During a routine inspection

We spoke with nine people, four members of staff and one visiting relative. People told us they were happy with the care and support they received. One person said, "I can't complain about anything. I can't fault them in any way." Another person said, "It is definitely their business to look after people." One visiting relative commented, "X is really happy here."

People told us their consent was gained prior to care being delivered and we found that staff acted in accordance with their wishes. We found that where necessary, the provider acted in people's best interests if they did not have the capacity to consent themselves.

We found that people's care and support needs were appropriately assessed and their care and support was planned. Where people required input into their care from external healthcare professionals this had been arranged.

People were cared for in a clean and hygienic environment and we found the provider had appropriate measures in place to monitor and manage infection control.

We found the provider had a structured staff selection and recruitment policy in place which aimed to ensure staff were suitably skilled, experienced and qualified to deliver care safely.

The provider had adequate systems in place to monitor the quality of the service provided.

Inspection carried out on 24 July 2012

During a themed inspection looking at Dignity and Nutrition

This inspection was a themed inspection focussing on dignity and nutrition. People told us what it was like to live at this home and described how they were treated by staff and their involvement in making choices about their care. They also told us about the quality and choice of food and drink available. This was because this inspection was part of a themed inspection programme to assess whether older people living in care homes are treated with dignity and respect and whether their nutritional needs are met.

The inspection team was led by a CQC inspector joined by an Expert by Experience, “people who have experience of using services and who can provide that perspective”.

The SOFI (Short Observational Framework for Inspection) tool was not used on this inspection as people were able to talk to us about the care and treatment they received.

During this themed inspection visit, we spoke to nine people who used the service and two relatives. This is what they told us: People who used the service said they were given appropriate information and support regarding their care or treatment. Each person had a written contract and a statement of their terms and conditions with the provider. No-one had moved into the home without having had their personal individual needs assessed.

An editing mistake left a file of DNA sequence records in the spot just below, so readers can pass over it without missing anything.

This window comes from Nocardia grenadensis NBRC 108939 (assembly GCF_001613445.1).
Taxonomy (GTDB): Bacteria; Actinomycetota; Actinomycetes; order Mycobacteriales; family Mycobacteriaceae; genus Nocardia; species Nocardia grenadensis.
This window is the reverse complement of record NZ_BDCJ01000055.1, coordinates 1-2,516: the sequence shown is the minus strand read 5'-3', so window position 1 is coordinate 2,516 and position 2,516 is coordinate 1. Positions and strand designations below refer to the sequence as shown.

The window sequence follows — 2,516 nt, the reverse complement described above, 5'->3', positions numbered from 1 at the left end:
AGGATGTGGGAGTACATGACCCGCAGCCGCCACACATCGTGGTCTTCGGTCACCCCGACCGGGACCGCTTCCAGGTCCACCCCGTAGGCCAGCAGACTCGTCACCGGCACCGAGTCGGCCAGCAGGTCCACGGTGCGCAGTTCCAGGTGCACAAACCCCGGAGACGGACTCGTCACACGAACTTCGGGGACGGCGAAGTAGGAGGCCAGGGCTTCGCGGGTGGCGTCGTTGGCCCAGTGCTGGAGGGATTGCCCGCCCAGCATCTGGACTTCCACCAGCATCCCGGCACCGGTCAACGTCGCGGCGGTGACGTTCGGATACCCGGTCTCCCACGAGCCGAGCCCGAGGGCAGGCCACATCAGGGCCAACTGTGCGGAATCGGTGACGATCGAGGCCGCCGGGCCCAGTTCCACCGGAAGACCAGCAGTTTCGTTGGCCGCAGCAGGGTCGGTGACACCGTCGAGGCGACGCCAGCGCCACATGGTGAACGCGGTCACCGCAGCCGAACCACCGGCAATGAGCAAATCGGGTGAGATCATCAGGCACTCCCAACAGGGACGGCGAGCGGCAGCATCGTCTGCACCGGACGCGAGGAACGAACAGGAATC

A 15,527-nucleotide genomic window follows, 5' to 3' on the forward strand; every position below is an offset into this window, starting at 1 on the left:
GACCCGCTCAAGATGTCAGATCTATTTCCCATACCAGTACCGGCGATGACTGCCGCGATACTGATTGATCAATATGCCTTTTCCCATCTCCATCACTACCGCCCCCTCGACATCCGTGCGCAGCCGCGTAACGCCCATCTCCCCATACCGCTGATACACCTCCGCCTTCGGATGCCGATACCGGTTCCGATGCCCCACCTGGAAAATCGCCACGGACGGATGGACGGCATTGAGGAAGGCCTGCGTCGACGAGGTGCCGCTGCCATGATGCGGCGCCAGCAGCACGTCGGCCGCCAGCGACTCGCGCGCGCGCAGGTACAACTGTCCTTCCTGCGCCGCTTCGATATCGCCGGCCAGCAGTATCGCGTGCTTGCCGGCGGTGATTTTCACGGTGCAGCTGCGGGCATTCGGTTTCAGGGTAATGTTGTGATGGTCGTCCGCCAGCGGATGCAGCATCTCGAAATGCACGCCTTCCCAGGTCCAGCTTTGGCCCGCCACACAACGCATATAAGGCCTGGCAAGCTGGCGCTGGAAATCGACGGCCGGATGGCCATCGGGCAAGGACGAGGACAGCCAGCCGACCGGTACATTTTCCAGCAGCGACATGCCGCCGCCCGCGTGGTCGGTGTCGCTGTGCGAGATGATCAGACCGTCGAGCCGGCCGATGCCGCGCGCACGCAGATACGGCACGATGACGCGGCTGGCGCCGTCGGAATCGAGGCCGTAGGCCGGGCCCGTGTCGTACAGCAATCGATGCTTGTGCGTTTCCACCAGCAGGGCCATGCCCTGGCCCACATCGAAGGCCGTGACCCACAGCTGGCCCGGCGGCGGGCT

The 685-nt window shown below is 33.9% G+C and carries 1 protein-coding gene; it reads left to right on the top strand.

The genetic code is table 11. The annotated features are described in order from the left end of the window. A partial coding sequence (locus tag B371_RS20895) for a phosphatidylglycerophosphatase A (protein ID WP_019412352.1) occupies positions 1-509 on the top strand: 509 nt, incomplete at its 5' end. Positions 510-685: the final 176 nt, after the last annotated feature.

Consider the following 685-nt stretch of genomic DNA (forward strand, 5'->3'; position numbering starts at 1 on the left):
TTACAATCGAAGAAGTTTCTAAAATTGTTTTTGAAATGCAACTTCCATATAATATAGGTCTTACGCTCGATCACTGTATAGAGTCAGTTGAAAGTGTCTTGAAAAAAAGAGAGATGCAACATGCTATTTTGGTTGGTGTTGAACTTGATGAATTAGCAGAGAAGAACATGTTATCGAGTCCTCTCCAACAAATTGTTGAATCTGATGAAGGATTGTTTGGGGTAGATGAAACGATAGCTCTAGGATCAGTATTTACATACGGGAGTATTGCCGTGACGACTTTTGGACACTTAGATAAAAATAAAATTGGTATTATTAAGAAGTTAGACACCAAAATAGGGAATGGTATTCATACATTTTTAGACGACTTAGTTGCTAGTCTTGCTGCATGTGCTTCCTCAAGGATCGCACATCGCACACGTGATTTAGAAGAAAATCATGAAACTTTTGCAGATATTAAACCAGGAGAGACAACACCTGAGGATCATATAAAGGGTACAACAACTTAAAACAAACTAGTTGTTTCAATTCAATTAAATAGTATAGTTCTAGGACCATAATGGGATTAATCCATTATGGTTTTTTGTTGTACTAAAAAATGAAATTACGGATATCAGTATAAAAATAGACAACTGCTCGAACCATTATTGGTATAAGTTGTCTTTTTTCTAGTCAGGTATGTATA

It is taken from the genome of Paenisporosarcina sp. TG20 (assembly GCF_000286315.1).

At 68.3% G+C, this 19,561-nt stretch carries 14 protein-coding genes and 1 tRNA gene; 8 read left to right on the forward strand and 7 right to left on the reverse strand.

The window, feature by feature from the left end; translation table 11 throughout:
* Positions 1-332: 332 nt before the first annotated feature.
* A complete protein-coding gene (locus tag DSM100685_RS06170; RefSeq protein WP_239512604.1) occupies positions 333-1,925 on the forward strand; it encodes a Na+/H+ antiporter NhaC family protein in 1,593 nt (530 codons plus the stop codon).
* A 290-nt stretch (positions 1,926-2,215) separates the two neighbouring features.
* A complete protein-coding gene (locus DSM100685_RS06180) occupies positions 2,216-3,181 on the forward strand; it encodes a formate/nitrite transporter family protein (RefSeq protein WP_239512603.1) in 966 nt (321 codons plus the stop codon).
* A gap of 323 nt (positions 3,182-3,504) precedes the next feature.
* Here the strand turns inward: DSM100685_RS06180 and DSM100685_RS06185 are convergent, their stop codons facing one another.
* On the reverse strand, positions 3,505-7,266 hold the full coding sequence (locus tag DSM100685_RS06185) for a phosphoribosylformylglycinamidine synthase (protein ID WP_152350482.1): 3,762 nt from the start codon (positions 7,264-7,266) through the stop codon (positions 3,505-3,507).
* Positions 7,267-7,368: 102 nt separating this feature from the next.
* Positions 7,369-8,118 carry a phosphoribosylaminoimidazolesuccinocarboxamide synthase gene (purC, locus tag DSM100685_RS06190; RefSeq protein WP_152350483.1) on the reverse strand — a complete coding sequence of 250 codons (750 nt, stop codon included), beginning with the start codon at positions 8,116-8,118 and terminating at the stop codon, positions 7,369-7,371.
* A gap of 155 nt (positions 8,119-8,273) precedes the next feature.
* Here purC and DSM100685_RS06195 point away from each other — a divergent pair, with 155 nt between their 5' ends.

All had been assured by the senior staff their assessed needs would be met.

People told us they had been involved and had contributed to the pre-admission assessment. People told us their privacy and dignity was always upheld by staff working in the home.

The nine people we spoke with on the day of the inspection all said they had a choice of at least three hot meals each day. People said portion sizes were good. They said they never felt hungry or thirsty. People told us they were provided with a selection of hot and cold drinks and snacks throughout the day.

Five people told us “We always get plenty to eat and drink and lots of snacks and drinks between meals.” All said the meals were exceptionally good.

All the people we spoke with told us they felt safe and well cared for living at Heatherdale. One person said, “I have no complaints about this place, its great”. Another person said, “I have lived here for two years, it is a wonderful friendly place and the staff are so kind and caring”.

People told us they were well supported by the staff team and were happy with the care, treatment and support they received.

Relatives we spoke with told us the care their family members received was very good. One person told us, “My relative has settled in very well, the staff treat him with respect and they always have time to listen to both of us”.

Reports under our old system of regulation (including those from before CQC was created)